Participation Rates and Perceptions of Caregiving Youth Providing Home Health Care

Raymen Rammy Assaf, Jennifer auf der Springe, Connie Siskowski, David Ludwig, M. Sunil Mathew, Julia Belkowitz

Research output: Contribution to journalArticle

3 Scopus citations

Abstract

Little is known about the population of caregiving youth in the United States. We sought to describe the participation rates, demographics, and caregiving tasks among sixth graders served by the American Association of Caregiving Youth (AACY) in its Caregiving Youth Project (CYP) in Palm Beach County, FL and evaluate the perceived benefit of AACY services. Sixth grade enrollment data from eight middle schools between 2007 and 2013 were obtained from The School District of Palm Beach County and the AACY. Data were obtained using a retrospective review of AACY program participant files. These files contained responses to evaluative questions from both students and family members. Overall, 2.2 % of sixth graders enrolled and participated in the program. Among the 396 caregiving sixth graders studied, care recipients were predominantly a grandparent (40.6 %) or parent (30.5 %). Common activities included providing company for the care recipient (85.6 %), emotional support (74.5 %), and assistance with mobility (46.7 %). Youth reported a median of 2.5 h caregiving on weekdays and 4 h on weekend days, while families reported fewer hours (1.6 and 2.3, respectively). At the end of the school year, the sixth graders reported improvement in school (85.5 %), caregiving knowledge (88.5 %), and self-esteem (89.5 %). Slightly over 2 % of sixth graders participated in the CYP. While support services may mitigate the negative effects of the time spent by caregiving youth, more prospective research is needed to better define the true prevalence, tasks, and time spent caregiving among this subpopulation.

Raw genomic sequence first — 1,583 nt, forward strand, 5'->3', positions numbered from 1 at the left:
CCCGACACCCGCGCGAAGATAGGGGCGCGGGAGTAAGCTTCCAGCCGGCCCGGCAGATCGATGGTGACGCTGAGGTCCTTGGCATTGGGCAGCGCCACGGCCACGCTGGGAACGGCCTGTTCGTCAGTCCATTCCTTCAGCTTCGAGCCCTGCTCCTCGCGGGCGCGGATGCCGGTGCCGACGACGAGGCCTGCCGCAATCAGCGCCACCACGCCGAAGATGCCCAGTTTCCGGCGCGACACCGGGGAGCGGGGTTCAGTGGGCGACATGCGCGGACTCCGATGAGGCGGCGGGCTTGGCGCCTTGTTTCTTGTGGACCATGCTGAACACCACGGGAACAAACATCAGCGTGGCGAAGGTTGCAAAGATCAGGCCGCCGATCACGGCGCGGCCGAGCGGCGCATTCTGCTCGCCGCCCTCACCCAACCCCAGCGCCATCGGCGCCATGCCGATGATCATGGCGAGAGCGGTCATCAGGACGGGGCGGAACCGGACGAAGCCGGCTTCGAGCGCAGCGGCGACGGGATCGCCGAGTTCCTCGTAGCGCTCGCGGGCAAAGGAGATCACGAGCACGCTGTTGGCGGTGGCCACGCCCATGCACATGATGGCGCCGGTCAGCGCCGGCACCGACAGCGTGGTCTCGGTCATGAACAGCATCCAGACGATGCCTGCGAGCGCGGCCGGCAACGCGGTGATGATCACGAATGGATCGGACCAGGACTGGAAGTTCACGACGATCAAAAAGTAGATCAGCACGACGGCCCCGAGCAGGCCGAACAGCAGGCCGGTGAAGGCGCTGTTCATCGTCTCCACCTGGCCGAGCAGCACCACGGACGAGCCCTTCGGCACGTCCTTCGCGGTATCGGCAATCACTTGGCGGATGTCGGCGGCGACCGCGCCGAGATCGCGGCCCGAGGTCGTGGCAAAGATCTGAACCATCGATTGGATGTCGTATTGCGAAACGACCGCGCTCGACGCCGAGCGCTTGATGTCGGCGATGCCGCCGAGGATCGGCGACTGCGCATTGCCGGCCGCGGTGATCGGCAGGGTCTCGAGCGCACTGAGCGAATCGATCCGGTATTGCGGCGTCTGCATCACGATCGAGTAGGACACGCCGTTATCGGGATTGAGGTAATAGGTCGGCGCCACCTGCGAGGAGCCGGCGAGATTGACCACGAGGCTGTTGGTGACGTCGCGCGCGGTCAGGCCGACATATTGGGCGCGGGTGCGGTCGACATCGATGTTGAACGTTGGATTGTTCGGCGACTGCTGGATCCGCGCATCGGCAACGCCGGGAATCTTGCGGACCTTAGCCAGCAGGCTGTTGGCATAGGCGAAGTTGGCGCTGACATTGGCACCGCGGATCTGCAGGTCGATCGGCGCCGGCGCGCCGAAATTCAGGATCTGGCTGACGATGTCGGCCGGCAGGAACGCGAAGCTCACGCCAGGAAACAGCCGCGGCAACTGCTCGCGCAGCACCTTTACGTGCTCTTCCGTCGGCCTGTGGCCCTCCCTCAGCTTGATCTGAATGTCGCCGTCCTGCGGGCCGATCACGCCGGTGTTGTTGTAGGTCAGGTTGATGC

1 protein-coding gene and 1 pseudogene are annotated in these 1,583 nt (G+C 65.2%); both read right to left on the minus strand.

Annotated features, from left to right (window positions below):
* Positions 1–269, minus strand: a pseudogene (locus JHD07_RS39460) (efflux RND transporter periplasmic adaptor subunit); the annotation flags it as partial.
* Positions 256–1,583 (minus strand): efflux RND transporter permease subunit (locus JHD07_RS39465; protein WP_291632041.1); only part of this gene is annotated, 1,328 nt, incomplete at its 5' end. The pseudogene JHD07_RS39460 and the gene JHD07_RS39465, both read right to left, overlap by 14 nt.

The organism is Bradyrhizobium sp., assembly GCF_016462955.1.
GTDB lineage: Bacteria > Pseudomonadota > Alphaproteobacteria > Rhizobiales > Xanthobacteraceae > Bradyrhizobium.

Original languageEnglish (US)
Pages (from-to)326-333
Number of pages8
JournalJournal of Community Health
Volume41
Issue number2
DOIs
StatePublished - Apr 1 2016

Keywords

  • Caregiving youth
  • Family health
  • Unpaid health care delivery
  • Young caregiver
  • Young caregiving prevalence
  • Young carers

ASJC Scopus subject areas

  • Public Health, Environmental and Occupational Health
  • Health(social science)

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